Brazilian political cartoonist lampoons military leaders

As the gap widens between the revolutionaries and their military rulers, a remote voice from across the Atlantic is increasingly being heard in Egypt.

Only a few hours after hearing a speech by Mohsen al-Fangary, deputy defense minister and spokesperson of the Supreme Council of the Armed Forces (SCAF), in which he refused to make any concessions to the demands of protesters occupying Tahrir Square, Brazilian political cartoonist Carlos Latuff had his say.

Latuff, who’s now a familiar name around demonstrators’ circles in Cairo. Alexandria and Suez, animated the speech in a cartoon, dressing up a mouse in a military uniform shouting, “Roar!” at the protesters.

The production of Latuff’s newest cartoon was quick, reflecting the urgency of a man who is deeply concerned about the political unrest in Egypt.

Latuff’s interest in Egyptian politics began two days before the revolution even started, when he was asked by some Egyptian activists on Twitter to draw a few cartoons about Egypt, he told Al-Masry Al-Youm in an email.

What came out of this unlikely correspondence was a series entitled, “First Tunisia, Then Egypt.”

One of the cartoons in the series shows former President Hosni Mubarak receiving a shoe marked “25 January,” which was prophetically drawn before the so-named revolution had even begun.

As successful as the series was, however, it wasn’t Latuff’s first contact with the Egyptian politics.

“I got closer to Egyptian politics through the revolution. However, I've been always familiar with the Mubarak regime, because I'm a supporter of the Palestinian cause and was critical of Mubarak's role in the siege of Gaza,” he told Al-Masry Al-Youm.

For the last few months, the 42-year-old cartoonist has been incredibly active in both drawing cartoons criticizing Egypt’s military rulers and spreading them through Twitter.

One of the funniest cartoons Latuff produced was entitled “Solidarity with Mubarak, Who's Facing Difficult Times in Sharm el-Sheikh.” The cartoon, which received 13,342 hits in just 11 hours on the picture-hosting site, Twitpic, depicts Mubarak relaxing on a float in a swimming pool at Sharm el-Sheikh Hospital. The absurdity of the image is only increased by the presence of a man wearing a military uniform reading “SCAF” and serving him a cocktail.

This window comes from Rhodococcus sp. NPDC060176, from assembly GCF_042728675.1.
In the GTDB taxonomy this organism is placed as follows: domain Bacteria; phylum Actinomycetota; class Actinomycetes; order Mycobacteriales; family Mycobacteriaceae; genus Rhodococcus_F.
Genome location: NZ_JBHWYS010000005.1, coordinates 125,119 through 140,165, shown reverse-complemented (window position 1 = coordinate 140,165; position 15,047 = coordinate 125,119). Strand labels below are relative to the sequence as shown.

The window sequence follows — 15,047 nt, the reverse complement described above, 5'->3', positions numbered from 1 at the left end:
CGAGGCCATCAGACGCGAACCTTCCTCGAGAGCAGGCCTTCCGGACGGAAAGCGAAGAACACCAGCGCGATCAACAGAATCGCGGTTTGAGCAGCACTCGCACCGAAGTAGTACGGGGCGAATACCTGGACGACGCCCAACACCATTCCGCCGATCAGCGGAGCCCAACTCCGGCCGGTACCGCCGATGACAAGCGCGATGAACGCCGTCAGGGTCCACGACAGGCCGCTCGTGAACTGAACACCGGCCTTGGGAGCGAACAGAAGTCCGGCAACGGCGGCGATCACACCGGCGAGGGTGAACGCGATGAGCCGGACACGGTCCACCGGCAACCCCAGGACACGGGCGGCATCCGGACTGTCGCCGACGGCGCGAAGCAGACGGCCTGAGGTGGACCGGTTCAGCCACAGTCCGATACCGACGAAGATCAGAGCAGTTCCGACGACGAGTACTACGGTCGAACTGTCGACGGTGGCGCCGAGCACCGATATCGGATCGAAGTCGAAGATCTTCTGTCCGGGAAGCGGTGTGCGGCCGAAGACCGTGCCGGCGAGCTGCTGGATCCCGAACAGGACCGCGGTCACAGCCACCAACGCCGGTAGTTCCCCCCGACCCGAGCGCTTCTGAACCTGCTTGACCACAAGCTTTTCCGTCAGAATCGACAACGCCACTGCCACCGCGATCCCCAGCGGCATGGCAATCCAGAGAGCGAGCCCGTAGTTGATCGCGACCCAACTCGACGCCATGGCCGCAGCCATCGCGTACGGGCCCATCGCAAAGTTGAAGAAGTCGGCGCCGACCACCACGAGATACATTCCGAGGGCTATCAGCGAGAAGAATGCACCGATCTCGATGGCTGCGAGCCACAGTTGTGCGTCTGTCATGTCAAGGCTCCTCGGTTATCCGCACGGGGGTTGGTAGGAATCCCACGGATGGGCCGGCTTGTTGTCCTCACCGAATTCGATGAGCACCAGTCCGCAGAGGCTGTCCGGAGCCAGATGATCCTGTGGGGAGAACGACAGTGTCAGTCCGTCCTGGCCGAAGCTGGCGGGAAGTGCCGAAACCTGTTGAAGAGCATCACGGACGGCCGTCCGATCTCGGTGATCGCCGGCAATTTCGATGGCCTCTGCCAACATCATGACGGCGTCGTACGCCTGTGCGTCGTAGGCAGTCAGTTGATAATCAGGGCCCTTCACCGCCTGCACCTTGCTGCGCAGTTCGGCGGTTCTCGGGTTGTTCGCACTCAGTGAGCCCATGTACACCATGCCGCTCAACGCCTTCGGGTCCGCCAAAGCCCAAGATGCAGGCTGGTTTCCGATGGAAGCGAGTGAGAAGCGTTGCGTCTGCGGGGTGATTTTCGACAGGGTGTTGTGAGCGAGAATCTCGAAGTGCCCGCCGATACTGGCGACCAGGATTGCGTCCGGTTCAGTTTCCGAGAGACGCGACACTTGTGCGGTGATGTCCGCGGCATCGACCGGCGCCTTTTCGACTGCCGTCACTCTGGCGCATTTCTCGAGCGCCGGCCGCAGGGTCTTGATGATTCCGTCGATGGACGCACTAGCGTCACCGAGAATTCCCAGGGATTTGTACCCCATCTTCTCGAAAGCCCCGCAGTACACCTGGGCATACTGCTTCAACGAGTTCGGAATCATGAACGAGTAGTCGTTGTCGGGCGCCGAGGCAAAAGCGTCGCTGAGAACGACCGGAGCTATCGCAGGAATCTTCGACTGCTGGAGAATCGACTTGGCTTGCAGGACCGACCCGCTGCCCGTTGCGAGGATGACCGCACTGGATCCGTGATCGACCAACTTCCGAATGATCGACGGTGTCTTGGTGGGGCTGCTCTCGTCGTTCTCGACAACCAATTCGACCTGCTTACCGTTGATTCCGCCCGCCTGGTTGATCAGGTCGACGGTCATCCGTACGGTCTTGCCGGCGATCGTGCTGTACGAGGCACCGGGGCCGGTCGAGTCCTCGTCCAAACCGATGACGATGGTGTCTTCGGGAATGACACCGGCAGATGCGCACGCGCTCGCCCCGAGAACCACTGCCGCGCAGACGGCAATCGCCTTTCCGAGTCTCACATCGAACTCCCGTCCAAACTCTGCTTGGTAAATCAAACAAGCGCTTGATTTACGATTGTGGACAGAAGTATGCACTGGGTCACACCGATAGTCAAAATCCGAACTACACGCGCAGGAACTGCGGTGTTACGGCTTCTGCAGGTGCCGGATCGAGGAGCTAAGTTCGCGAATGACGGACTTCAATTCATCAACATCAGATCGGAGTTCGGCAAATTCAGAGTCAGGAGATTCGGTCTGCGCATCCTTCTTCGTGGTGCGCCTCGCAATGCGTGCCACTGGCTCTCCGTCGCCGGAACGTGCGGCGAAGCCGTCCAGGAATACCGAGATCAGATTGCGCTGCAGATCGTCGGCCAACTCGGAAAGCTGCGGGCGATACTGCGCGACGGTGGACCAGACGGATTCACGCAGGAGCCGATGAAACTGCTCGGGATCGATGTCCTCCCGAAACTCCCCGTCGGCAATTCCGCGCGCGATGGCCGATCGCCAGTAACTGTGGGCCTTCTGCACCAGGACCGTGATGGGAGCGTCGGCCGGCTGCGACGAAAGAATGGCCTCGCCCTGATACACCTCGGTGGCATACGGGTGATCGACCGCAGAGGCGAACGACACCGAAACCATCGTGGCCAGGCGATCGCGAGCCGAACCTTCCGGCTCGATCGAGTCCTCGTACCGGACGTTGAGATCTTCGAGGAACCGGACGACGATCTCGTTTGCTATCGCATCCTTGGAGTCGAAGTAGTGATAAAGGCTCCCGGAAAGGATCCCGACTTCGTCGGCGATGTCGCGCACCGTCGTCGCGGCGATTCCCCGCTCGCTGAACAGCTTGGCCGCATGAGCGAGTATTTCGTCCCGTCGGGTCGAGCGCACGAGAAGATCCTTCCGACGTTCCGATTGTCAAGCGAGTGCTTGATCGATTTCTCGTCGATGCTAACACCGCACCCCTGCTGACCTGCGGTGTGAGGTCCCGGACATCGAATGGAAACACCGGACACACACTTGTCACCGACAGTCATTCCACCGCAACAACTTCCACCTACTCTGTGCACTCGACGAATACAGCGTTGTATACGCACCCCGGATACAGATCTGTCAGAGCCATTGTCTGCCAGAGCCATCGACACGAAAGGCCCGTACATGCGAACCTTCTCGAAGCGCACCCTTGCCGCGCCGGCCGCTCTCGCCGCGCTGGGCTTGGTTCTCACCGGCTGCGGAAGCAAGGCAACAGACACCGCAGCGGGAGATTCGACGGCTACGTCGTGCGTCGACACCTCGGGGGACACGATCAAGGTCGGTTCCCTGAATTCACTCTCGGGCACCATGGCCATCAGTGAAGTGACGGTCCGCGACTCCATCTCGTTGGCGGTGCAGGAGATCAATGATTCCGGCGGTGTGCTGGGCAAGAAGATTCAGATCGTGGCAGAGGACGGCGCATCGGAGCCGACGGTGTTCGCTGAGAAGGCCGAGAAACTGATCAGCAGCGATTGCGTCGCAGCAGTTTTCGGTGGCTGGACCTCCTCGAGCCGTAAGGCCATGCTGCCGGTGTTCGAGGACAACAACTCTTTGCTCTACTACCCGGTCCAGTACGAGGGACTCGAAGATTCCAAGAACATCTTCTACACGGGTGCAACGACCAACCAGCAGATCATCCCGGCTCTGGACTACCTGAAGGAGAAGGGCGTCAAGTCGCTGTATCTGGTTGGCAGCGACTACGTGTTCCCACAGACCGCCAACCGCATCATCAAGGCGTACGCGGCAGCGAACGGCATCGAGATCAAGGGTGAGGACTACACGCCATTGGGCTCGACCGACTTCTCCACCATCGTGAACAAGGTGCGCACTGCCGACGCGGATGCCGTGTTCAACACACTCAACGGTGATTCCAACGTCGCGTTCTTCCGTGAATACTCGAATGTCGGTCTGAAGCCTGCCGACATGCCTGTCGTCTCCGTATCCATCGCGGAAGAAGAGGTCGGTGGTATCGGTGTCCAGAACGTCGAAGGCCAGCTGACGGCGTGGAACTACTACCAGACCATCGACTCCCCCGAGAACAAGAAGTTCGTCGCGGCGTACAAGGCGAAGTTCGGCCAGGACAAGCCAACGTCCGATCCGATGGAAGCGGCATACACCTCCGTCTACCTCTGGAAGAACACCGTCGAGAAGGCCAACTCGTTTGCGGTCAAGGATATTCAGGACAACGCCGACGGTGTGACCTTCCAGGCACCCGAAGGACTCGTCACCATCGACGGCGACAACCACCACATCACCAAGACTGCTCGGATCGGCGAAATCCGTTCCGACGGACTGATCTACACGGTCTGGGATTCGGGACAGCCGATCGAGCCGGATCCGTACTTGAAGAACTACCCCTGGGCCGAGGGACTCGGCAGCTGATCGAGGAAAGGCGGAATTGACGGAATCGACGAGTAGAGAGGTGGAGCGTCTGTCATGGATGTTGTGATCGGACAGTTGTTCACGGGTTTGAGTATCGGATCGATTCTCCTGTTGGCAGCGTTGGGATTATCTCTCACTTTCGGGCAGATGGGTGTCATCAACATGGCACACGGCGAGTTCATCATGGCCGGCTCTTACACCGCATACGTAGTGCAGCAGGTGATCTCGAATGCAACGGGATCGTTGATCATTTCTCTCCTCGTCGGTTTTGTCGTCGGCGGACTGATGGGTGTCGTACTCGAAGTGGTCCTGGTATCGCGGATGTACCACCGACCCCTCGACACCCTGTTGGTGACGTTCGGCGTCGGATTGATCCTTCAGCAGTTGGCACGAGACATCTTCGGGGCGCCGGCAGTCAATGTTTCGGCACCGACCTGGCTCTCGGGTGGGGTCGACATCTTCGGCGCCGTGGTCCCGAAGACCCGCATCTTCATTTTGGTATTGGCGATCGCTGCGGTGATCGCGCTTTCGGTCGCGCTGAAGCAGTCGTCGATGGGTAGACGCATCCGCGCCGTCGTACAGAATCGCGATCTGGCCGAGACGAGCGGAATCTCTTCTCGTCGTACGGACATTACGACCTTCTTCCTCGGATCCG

Another cartoon, entitled “PM Essam Sharaf and the Three SCAF Monkeys,” depicts the same SCAF figure from the previous cartoon attempting to prevent Sharaf from speaking, listening or seeing.

Latuff says that his defiant views about the SCAF are deeply rooted in his own political experience.

“Let's just say that we Brazilians have a good knowledge of living under a military dictatorship,” he quips. “We lived for 20 years under a military junta. There was lots of torture, killings and disappearances. The role of generals is not to rule a nation.”

To Latuff, the same rule should apply to Egypt.

“What happened and is still happening in Egypt is that the people were tricked into believing that the overthrow of Mubarak would bring democracy to the country. But what we actually see is that while Mubarak is out of power, the machine he created is alive and kicking – and it's called the Supreme Council of the Armed Forces.”

Latuff’s interest in the Middle East also extends to following the region’s indigenous political cartoonists. He praises Palestinian political cartoonist Emad Hajjaj, calling him “one of the best artists I know in Middle East” and also mentions another well-known Palestinian political cartoonist, Naji al-Ali, whom he considers “an inspiration to all cartoonists with a conscience.”

Latuff’s cartoons have now become entrenched in the revolutionary culture; many of them are now distributed in Tahrir Square. Famous journalist Yosri Fouda even featured his cartoon, “Suez Warriors,” on his television program.

The cartoonist is proud that protesters have used and continue to use his cartoons in their demonstrations. He recently tweeted, “I can't take credit for all 'toons I made about #Egypt. YOU Egyptians give me ideas and inspiration. Shukran. #Jan25”.

Having never been to Egypt, Latuff is eager to visit the country. But he is not holding his breath.

“I think if I set foot in Cairo's airport today, the SCAF will probably arrest me.”

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